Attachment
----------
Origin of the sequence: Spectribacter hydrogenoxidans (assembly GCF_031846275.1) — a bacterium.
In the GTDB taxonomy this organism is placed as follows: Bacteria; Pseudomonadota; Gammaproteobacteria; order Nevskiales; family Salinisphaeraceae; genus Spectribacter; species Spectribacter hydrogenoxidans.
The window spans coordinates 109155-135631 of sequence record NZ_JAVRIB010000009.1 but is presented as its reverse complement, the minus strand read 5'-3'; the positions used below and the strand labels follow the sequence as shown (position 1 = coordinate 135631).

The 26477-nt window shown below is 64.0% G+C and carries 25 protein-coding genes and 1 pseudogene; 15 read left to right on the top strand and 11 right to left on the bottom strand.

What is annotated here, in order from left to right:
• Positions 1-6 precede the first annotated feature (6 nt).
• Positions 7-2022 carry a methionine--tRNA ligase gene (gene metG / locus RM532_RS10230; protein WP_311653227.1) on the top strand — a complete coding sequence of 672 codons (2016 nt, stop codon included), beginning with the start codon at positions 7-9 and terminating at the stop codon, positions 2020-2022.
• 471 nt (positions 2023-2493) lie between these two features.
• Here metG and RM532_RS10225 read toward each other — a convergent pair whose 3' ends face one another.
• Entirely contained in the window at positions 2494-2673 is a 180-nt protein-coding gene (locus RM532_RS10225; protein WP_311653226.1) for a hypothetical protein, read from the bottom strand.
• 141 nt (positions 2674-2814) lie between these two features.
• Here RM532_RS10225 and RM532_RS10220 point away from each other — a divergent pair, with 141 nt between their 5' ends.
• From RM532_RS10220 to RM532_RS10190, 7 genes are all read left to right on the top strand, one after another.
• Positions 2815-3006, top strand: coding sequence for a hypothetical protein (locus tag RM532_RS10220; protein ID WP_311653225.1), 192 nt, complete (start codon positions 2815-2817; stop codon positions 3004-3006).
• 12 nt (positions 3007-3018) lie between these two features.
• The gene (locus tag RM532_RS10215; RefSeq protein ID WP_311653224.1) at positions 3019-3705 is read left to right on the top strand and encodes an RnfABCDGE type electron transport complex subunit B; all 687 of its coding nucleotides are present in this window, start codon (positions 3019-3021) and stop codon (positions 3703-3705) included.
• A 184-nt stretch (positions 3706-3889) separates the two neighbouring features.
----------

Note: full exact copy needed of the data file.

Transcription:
Origin of the sequence: Spectribacter hydrogenoxidans (assembly GCF_031846275.1) — a bacterium.
In the GTDB taxonomy this organism is placed as follows: Bacteria; Pseudomonadota; Gammaproteobacteria; order Nevskiales; family Salinisphaeraceae; genus Spectribacter; species Spectribacter hydrogenoxidans.
The window spans coordinates 109155-135631 of sequence record NZ_JAVRIB010000009.1 but is presented as its reverse complement, the minus strand read 5'-3'; the positions used below and the strand labels follow the sequence as shown (position 1 = coordinate 135631).

The 26477-nt window shown below is 64.0% G+C and carries 25 protein-coding genes and 1 pseudogene; 15 read left to right on the top strand and 11 right to left on the bottom strand.

What is annotated here, in order from left to right:
• Positions 1-6 precede the first annotated feature (6 nt).
• Positions 7-2022 carry a methionine--tRNA ligase gene (gene metG / locus RM532_RS10230; protein WP_311653227.1) on the top strand — a complete coding sequence of 672 codons (2016 nt, stop codon included), beginning with the start codon at positions 7-9 and terminating at the stop codon, positions 2020-2022.
• 471 nt (positions 2023-2493) lie between these two features.
• Here metG and RM532_RS10225 read toward each other — a convergent pair whose 3' ends face one another.
• Entirely contained in the window at positions 2494-2673 is a 180-nt protein-coding gene (locus RM532_RS10225; protein WP_311653226.1) for a hypothetical protein, read from the bottom strand.
• 141 nt (positions 2674-2814) lie between these two features.
• Here RM532_RS10225 and RM532_RS10220 point away from each other — a divergent pair, with 141 nt between their 5' ends.
• From RM532_RS10220 to RM532_RS10190, 7 genes are all read left to right on the top strand, one after another.
• Positions 2815-3006, top strand: coding sequence for a hypothetical protein (locus tag RM532_RS10220; protein ID WP_311653225.1), 192 nt, complete (start codon positions 2815-2817; stop codon positions 3004-3006).
• 12 nt (positions 3007-3018) lie between these two features.
• The gene (locus tag RM532_RS10215; RefSeq protein ID WP_311653224.1) at positions 3019-3705 is read left to right on the top strand and encodes an RnfABCDGE type electron transport complex subunit B; all 687 of its coding nucleotides are present in this window, start codon (positions 3019-3021) and stop codon (positions 3703-3705) included.
• A 184-nt stretch (positions 3706-3889) separates the two neighbouring features.